Full stack, modern web applications using Python Flask, Docker, Swagger and more…

Sebastián Ramírez
7 min readJan 9, 2018


This article lives in:


At Senseta we have many complex requirements for our systems, as part of that, in many cases, we need to create equally complex full-stack web applications.

We investigated and tried many approaches, but given the pace at which technology evolves, many of the available options seemed a bit “old”.

In many cases, although we used some of those approaches for some projects, we knew there were better ways to do those same things…

First steps

At some point, as part of my “free time experiments”, I created the first version of an open source Docker image to deploy Flask applications.

I continued its development. We started using it internally at Senseta. Then it started to grow in features and popularity, it was helping other people too.

And right now it seems to be one of the (or just “the”?) most popular ways to deploy a Flask application in Docker. (It’s here: tiangolo/uwsgi-nginx-flask-docker ).

But there were still several parts missing. Flask is just a micro-framework, you need a lot more than that.


Building a Flask application gives a greater flexibility than many alternatives. As being a micro-framework, all the additional components are chosen and added separately.

But it also means that you have to navigate by yourself through all the options, plug-ins, and packages. And find which ones are the best for your problem.

In some cases, you might think you should choose one plug-in based on its popularity, without realizing that its development was discontinued a long time ago, or that there’s a much better way to solve the problem you have, using a different plug-in or a different approach.

Some people say that that’s the disadvantage of a micro-framework, it doesn’t include anything and you have to decide which plug-ins and components to add, and you have the risk of choosing the wrong ones. A bigger framework already made those decisions for you.

Here’s what I’ve found: a bigger framework indeed made a lot of decisions for you, but not necessarily the best ones. They might have been the best ones at some point, but not necessarily forever. And a bigger framework has to stick to those decisions. You know, backward compatibility and stuff…

Ideal requirements

Project after project, we were realizing that we had some complex and specific requirements. And sadly, many of the available tools and approaches don’t solve those problems. Or at least not all of them.

Even worse, some of the approaches have several features dedicated to solving other problems, that might be better solved by other tools or by different methods. But you end up having to deal with a lot of that. For example, a lot of boilerplate code to try to”isolate” some applications from others in code. While you could achieve the same more easily and in a less error-prone way with Docker containers.

Here are some of the ideal requirements we had:

  • We do a lot of Machine Learning and Data Science, so Python was the best match for us.
  • We wanted to keep using Docker, we have been using it for almost everything and we really like it. It solves a lot of problems in a very elegant way.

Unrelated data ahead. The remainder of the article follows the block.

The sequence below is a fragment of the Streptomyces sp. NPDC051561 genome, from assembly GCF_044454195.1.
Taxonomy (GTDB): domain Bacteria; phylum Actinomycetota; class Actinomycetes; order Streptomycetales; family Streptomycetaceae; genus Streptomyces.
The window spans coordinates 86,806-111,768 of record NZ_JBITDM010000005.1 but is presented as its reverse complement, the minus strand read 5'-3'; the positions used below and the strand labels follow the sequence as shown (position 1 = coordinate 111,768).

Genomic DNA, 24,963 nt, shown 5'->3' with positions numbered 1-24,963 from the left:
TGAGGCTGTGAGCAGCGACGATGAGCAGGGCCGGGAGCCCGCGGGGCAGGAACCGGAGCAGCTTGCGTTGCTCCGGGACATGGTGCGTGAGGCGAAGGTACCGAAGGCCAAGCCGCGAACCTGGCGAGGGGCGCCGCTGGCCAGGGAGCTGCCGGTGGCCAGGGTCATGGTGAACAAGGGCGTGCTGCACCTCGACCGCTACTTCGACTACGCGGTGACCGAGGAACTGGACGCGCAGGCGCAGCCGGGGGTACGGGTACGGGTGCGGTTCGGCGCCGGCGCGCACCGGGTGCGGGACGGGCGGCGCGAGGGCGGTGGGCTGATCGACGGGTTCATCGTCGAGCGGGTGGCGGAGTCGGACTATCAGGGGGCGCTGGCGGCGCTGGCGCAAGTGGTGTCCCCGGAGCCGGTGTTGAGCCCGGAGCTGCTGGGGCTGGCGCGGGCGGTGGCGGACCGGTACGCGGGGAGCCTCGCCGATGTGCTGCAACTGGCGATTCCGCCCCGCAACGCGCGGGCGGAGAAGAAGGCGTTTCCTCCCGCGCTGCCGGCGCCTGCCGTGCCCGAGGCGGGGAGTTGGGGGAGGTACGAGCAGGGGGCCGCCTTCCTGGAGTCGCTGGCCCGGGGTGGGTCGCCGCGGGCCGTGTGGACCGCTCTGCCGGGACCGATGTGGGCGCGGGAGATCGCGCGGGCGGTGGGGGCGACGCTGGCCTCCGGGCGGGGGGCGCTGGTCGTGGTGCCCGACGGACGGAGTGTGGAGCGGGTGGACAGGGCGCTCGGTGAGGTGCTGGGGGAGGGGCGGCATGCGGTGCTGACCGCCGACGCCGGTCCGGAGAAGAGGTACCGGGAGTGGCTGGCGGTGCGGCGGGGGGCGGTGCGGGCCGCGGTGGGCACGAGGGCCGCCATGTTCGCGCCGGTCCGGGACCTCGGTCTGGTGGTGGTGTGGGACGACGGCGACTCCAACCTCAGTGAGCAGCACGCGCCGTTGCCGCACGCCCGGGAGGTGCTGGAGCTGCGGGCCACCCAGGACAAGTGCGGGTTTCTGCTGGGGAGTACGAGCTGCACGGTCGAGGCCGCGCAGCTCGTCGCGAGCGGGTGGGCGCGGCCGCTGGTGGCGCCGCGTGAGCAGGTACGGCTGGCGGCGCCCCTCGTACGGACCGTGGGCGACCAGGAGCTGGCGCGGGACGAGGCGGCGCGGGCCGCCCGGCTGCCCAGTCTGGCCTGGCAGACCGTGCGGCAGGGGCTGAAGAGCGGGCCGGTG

• We didn’t want to be closely tied to any specific database. Relational databases solve many cases and are the “default” data store, but we wanted to be able to easily switch to a very different data store, like a NoSQL system.
  • We wanted to be able to run asynchronous jobs with Celery easily and to be able to have several “modules” with different dependencies in different containers (possibly in different servers). I.e. we don’t want to have to install all the packages of very different components everywhere (e.g. TensorFlow, CUDA, Tika, ScikitLearn, ElasticSearch-py, Flask, SQLAlchemy, etc).
  • We wanted to be able to serve the backend as a web API.
  • The frontend should be a modern framework, independent of the backend (Angular, React, Vue.js, etc).
  • We wanted to be able to have the backend and frontend in the same domain, separated by URL path. For example, the backend takes all the URLs that go under /api/. And the frontend takes all the other URLs.
  • The backend and frontend should be served by their own container under the hood.
  • The frontend application should be built inside Docker, we didn’t want to have to commit compiled code or need all the tooling installed on the deployment servers. But it shouldn’t have to be a very big and fat container (I already wrote a full post about that).
  • The backend should be testable independent of which database is being used, or even without a database. And we wanted to test the API itself, with all the API interactions.
  • API tests should be easy to write, with just requests and pytest using simple assert statements. It should be at least, almost enjoyable.
  • Deployment should be simple and straightforward, including continuous integration and continuous deployment.
  • We wanted to have automatic Let’s encrypt HTTPS certificate generation and handling, without having to modify the code.
  • All the stack should be deployable in a distributed Docker system.
  • We should be able to deploy more than one stack / domain to the same cluster of servers (or even the same server).
  • The authentication should use modern JWT-token based authentication.
  • We wanted the API to be self-documented and interactive.